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But then again, whether or not I should or shouldn’t get a puppy shouldn’t be up to God, anyway.  Because if s/he tells me to go for it, and then the dog pisses in the back seat, I’ll have to complain to God about the choice s/he made.  But maybe that’s the point, after all.  If God is always leading everyone to do or not do what they want or don’t want, we never have to be responsible– we never have to consult our conscience or make hard decisions or feel at all like we’ve failed or succeeded.  We just get to rest good naturedly in God’s will.

My Someone and I were still wrestling with our hard decision until this morning.  We may have come to an agreement at last.  But somewhere, between when it all started and when it was decided, we got to look each other square in the eye and say, “Is this going to be okay for you?  Are you going to be better or worse for this?”  Maybe that’s what we lose in having God tell us what to do.  We are so busy closing our eyes that we forget to look at each other.  We forget to look at ourselves.  We are straining our ears for the voice of God so that we miss the voices already penetrating our sonic space.  We lose the chance to ask each other how we can better love.

Glory and Hell: On Loving God.

When it says we have all fallen short of the Glory of God, does that include God?

I’m just thinking, here, that I have also fallen short of the Glory of me.  And fallen short of the Glory of my Someone.  On my most Glory days, sometimes my Someone falls short of me, too.

Maybe it goes that God wasn’t saying so much that he was perfect so much as saying, “Hey, we all have bad days.”  Maybe Glory is just another way of saying, “When I am at my best…”

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And maybe Hell is just the empty threat of when God is falling short of his Glory.  Maybe Hell is the insecurity that leaks in when he is worried that he is not enough for us.  The burning fear that he can’t keep us around with what he has to offer.  Because even God falls short of Glory, sometimes.  Twisted threats of suicide won’t work on a people who mostly believe God is dead already.  So, here it goes: love me, love me, stay with me… or I’ll– I’ll… send you to Hell.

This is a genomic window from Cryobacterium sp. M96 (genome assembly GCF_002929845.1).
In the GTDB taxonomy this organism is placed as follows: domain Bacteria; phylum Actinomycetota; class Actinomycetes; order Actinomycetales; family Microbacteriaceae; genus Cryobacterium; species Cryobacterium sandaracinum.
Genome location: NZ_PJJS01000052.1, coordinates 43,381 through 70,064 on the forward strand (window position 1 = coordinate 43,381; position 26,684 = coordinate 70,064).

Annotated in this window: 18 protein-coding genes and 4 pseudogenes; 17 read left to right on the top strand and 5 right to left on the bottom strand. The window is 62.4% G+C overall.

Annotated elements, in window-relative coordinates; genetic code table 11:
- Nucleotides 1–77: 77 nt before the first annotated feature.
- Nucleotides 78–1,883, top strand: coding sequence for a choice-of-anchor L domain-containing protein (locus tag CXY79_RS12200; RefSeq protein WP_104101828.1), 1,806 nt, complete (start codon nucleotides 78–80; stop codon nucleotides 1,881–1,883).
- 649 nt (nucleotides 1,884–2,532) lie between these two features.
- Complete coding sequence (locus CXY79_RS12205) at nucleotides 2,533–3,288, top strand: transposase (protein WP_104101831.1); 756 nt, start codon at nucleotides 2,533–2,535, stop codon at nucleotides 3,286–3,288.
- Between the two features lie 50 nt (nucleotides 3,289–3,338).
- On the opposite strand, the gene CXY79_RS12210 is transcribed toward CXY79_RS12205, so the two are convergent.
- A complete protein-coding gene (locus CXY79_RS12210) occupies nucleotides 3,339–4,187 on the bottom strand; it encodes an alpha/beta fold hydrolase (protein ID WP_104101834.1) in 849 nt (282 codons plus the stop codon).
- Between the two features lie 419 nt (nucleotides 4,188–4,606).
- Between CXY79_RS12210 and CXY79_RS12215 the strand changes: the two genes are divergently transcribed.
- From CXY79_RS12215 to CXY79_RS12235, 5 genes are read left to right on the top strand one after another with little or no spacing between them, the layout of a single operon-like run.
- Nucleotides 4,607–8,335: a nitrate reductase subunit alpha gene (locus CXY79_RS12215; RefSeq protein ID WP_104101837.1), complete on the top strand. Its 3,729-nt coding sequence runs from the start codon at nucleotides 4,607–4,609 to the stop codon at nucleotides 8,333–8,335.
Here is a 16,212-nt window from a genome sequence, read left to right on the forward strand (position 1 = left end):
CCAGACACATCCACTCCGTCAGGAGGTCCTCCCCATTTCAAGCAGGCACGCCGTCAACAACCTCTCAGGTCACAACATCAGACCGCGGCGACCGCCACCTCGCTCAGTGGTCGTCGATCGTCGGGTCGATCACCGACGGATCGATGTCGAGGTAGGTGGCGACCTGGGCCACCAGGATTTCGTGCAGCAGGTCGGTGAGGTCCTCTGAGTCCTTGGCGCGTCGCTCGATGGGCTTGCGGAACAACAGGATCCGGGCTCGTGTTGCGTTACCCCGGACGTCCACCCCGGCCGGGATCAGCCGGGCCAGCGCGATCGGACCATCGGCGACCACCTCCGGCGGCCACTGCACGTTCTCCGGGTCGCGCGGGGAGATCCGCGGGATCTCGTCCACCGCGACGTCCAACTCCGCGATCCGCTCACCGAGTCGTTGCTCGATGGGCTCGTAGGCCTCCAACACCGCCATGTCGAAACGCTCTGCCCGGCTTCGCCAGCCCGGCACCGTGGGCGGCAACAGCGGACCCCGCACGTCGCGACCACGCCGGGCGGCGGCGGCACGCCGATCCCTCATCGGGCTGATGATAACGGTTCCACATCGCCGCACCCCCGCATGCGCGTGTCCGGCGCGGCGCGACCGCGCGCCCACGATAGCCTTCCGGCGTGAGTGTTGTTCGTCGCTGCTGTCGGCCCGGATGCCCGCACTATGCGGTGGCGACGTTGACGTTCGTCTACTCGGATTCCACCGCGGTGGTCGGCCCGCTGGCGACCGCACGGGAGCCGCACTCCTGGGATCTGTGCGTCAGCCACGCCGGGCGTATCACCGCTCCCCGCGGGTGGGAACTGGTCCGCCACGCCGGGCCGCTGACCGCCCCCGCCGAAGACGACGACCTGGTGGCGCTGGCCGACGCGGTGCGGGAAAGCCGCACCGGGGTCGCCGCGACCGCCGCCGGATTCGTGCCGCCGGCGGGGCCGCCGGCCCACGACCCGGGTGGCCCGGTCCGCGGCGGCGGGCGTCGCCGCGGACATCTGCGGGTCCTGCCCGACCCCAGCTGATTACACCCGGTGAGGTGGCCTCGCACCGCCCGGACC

Silly, God.  No one is perfect.  Don’t worry.  Though you have fallen short of the Glory of us, you can still be redeemed.  We can still be together.  Put your Hell threats away.  We don’t need them to love.

God-Lady: On Not Bothering Jesus So Much.

I think God held my head in Custer, South Dakota last week.  This was after the week before when she got me from limping to walking straight and steady.   It seems likely to be God because of the healing-the-lame business.  But then I got to thinking more and trying to put my God thoughts in their right places with gender and love and certification, and it came out a little more jumbled than I meant it, and then the thought was too hard to hold on to, so I’ve settled on this: whether or not she disappears or doesn’t disappear when I leave her Occupational Therapy office, God held my head last week in Custer, South Dakota.  And I cried.  And I am suspicious that Jesus might have gone to the same training as my God-Lady, because how else was he making the people walk again in all his funny stories?

It went like this: I had to go back to my massage therapist Lady.  It was on account of the beautiful things there are in South Dakota to see, with its Black Hills and swooping ospreys and baby bunnies that my little bum foot that was healed and may have asked for a little rest did not get what it asked for.  So I took my little bum foot back to my Lady who had worked wonders the first time, just a week ago.  I was sorry to not take care of the gift she (and a couple of Anonymous-You-Know-Who-You-Are’s) gave me to have my walking back.

This is where I am suspicious of my new Lady being God.  She wasn’t mad.  She said I was so smart to come back.

And then, she asked me questions and when I told her about all the hiking, she did not say “You were so bad to use it so much!  This healing I gave you!”  She said, “That sounds so beautiful.  Aren’t these hills wonderful places for adventure?”

I told her all about my secret sleeping and swimming spots.  She said, “I know these places.”

I told her I was stung by a wasp just that morning.  She said, “I have some menthol around here, let me put it there.  Now, isn’t that better?  The sting will still sting for a bit, but you won’t know, for now.”

She said, “You are doing much better.”

She said, “Your pain is special, but you aren’t alone.”

I said, “Thank you.”  And then, when she was helping me with my neck and had to hold my head, I resisted.  I held up my head and she waited.  And she waited until I finally gave in to her hands and she said,

“There we go.  You see, I didn’t need you to hold yourself up.  I know you were only trying to help, but I am strong enough to hold you.”

And that is when I cried.  And she was quiet until she said, “Now where are you heading from here?”